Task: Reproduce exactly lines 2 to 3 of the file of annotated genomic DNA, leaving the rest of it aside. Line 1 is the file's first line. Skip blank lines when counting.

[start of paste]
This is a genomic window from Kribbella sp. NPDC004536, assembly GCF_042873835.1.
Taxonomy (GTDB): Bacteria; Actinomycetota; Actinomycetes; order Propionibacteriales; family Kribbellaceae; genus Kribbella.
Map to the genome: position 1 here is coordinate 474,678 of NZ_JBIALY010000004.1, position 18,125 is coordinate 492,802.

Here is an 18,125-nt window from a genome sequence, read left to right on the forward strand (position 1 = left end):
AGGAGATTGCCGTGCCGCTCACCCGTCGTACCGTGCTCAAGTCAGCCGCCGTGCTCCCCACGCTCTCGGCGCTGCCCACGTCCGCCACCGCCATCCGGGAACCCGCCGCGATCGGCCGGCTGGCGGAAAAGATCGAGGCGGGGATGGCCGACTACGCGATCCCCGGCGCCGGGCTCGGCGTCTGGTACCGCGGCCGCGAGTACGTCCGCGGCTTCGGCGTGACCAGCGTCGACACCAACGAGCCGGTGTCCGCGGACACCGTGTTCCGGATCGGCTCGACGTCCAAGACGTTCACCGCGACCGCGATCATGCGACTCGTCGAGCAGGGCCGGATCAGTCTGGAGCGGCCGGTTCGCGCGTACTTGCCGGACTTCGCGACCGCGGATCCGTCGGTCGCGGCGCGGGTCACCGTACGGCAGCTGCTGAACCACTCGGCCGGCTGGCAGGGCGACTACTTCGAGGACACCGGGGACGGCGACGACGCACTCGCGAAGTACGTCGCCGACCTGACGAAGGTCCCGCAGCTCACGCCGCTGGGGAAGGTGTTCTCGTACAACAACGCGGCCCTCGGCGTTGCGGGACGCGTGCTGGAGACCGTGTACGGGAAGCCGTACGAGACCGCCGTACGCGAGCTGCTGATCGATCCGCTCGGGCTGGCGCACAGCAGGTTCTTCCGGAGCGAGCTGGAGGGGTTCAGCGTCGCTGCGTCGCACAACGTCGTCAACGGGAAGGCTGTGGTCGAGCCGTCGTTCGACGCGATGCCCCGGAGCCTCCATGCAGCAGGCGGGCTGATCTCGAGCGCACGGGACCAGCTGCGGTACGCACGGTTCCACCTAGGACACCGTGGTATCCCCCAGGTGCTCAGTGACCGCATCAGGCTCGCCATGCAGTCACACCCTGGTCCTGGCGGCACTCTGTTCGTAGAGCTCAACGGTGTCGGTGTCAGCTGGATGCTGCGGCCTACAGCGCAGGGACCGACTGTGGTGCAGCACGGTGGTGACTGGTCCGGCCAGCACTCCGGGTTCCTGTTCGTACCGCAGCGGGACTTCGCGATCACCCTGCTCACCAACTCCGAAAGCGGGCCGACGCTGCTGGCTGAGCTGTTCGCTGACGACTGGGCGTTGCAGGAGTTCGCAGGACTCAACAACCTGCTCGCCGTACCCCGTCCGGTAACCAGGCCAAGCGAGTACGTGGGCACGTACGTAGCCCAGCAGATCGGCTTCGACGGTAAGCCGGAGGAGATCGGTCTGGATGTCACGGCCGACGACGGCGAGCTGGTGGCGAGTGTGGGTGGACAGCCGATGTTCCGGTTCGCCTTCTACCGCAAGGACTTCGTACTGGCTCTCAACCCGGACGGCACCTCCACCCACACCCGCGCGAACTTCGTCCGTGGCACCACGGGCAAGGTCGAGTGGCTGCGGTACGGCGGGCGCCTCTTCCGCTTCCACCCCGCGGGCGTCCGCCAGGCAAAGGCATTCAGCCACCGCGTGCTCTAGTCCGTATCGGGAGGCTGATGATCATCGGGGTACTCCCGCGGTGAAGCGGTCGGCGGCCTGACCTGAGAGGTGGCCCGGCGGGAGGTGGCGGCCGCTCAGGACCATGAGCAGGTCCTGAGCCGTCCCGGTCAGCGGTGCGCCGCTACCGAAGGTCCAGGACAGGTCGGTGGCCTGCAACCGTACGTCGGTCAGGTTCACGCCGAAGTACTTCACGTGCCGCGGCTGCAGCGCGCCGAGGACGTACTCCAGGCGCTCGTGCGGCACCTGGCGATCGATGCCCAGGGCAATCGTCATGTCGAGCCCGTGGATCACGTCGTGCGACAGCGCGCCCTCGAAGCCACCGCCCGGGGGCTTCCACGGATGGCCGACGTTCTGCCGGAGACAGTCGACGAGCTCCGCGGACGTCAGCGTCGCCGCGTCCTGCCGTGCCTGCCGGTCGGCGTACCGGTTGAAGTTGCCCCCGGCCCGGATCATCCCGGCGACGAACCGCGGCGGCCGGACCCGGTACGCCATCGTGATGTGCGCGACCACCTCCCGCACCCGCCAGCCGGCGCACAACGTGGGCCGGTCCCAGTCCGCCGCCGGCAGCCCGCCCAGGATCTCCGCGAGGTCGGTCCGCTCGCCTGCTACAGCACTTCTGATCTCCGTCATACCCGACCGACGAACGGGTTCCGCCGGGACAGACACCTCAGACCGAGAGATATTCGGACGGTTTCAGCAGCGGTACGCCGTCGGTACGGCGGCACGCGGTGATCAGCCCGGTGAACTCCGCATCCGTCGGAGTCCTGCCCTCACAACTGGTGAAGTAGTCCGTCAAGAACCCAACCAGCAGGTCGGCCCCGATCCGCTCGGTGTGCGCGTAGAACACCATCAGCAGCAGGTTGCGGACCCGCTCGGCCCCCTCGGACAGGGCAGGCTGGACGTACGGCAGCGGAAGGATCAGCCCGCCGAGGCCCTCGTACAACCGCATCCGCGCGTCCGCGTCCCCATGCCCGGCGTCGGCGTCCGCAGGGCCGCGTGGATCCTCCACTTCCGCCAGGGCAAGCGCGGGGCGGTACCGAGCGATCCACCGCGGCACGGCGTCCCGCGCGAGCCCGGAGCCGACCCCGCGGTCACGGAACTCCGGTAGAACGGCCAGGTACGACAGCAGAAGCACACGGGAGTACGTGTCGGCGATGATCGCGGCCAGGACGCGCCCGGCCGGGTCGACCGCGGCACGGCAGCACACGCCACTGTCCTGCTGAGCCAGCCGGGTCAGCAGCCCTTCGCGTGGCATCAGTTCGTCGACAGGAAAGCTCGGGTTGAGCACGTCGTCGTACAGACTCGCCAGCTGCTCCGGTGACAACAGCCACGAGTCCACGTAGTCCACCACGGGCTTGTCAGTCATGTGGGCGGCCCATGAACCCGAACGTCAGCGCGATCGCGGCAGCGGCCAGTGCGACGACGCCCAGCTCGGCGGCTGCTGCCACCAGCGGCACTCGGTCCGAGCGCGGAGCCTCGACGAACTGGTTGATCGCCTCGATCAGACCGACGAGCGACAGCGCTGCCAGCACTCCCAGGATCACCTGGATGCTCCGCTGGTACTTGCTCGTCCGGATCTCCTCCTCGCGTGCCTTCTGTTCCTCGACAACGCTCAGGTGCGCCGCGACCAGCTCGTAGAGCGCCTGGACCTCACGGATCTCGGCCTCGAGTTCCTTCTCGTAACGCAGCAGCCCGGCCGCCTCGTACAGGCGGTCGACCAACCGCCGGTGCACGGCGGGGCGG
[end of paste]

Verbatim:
Taxonomy (GTDB): Bacteria; Actinomycetota; Actinomycetes; order Propionibacteriales; family Kribbellaceae; genus Kribbella.
Map to the genome: position 1 here is coordinate 474,678 of NZ_JBIALY010000004.1, position 18,125 is coordinate 492,802.